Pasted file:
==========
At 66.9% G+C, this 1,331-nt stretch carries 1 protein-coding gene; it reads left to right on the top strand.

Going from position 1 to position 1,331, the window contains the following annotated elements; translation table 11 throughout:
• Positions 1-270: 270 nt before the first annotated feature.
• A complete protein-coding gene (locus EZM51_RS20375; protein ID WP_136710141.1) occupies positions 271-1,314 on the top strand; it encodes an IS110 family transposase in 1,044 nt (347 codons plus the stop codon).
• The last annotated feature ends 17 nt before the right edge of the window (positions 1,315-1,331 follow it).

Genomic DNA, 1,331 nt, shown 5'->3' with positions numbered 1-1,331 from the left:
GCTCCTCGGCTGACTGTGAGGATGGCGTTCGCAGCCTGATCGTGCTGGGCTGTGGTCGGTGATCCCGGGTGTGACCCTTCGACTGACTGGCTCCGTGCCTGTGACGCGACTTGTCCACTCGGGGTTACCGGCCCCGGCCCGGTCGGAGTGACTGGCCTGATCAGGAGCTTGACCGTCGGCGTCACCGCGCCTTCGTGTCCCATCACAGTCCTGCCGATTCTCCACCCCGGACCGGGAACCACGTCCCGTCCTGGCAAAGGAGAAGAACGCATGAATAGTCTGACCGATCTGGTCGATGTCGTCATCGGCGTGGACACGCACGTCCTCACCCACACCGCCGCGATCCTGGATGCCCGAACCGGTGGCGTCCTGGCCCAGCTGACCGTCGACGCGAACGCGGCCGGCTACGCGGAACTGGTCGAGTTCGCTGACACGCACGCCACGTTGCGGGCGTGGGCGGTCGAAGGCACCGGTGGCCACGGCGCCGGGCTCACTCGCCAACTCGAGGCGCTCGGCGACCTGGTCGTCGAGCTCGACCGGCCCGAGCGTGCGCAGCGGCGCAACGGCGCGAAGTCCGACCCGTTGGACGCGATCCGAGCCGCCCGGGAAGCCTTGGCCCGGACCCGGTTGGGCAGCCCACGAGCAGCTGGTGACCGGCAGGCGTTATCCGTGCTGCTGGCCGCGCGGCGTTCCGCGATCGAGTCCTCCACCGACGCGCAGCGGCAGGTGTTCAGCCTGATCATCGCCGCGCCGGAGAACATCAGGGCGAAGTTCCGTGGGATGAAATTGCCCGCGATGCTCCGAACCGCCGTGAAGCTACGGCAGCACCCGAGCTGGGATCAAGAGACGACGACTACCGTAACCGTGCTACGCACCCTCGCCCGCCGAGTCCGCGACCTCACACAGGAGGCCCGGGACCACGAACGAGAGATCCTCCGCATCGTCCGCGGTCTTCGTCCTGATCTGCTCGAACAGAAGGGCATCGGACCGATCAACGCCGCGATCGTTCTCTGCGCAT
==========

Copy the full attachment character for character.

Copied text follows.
At 66.9% G+C, this 1,331-nt stretch carries 1 protein-coding gene; it reads left to right on the top strand.

Going from position 1 to position 1,331, the window contains the following annotated elements; translation table 11 throughout:
• Positions 1-270: 270 nt before the first annotated feature.
• A complete protein-coding gene (locus EZM51_RS20375; protein ID WP_136710141.1) occupies positions 271-1,314 on the top strand; it encodes an IS110 family transposase in 1,044 nt (347 codons plus the stop codon).
• The last annotated feature ends 17 nt before the right edge of the window (positions 1,315-1,331 follow it).

Genomic DNA, 1,331 nt, shown 5'->3' with positions numbered 1-1,331 from the left:
GCTCCTCGGCTGACTGTGAGGATGGCGTTCGCAGCCTGATCGTGCTGGGCTGTGGTCGGTGATCCCGGGTGTGACCCTTCGACTGACTGGCTCCGTGCCTGTGACGCGACTTGTCCACTCGGGGTTACCGGCCCCGGCCCGGTCGGAGTGACTGGCCTGATCAGGAGCTTGACCGTCGGCGTCACCGCGCCTTCGTGTCCCATCACAGTCCTGCCGATTCTCCACCCCGGACCGGGAACCACGTCCCGTCCTGGCAAAGGAGAAGAACGCATGAATAGTCTGACCGATCTGGTCGATGTCGTCATCGGCGTGGACACGCACGTCCTCACCCACACCGCCGCGATCCTGGATGCCCGAACCGGTGGCGTCCTGGCCCAGCTGACCGTCGACGCGAACGCGGCCGGCTACGCGGAACTGGTCGAGTTCGCTGACACGCACGCCACGTTGCGGGCGTGGGCGGTCGAAGGCACCGGTGGCCACGGCGCCGGGCTCACTCGCCAACTCGAGGCGCTCGGCGACCTGGTCGTCGAGCTCGACCGGCCCGAGCGTGCGCAGCGGCGCAACGGCGCGAAGTCCGACCCGTTGGACGCGATCCGAGCCGCCCGGGAAGCCTTGGCCCGGACCCGGTTGGGCAGCCCACGAGCAGCTGGTGACCGGCAGGCGTTATCCGTGCTGCTGGCCGCGCGGCGTTCCGCGATCGAGTCCTCCACCGACGCGCAGCGGCAGGTGTTCAGCCTGATCATCGCCGCGCCGGAGAACATCAGGGCGAAGTTCCGTGGGATGAAATTGCCCGCGATGCTCCGAACCGCCGTGAAGCTACGGCAGCACCCGAGCTGGGATCAAGAGACGACGACTACCGTAACCGTGCTACGCACCCTCGCCCGCCGAGTCCGCGACCTCACACAGGAGGCCCGGGACCACGAACGAGAGATCCTCCGCATCGTCCGCGGTCTTCGTCCTGATCTGCTCGAACAGAAGGGCATCGGACCGATCAACGCCGCGATCGTTCTCTGCGCAT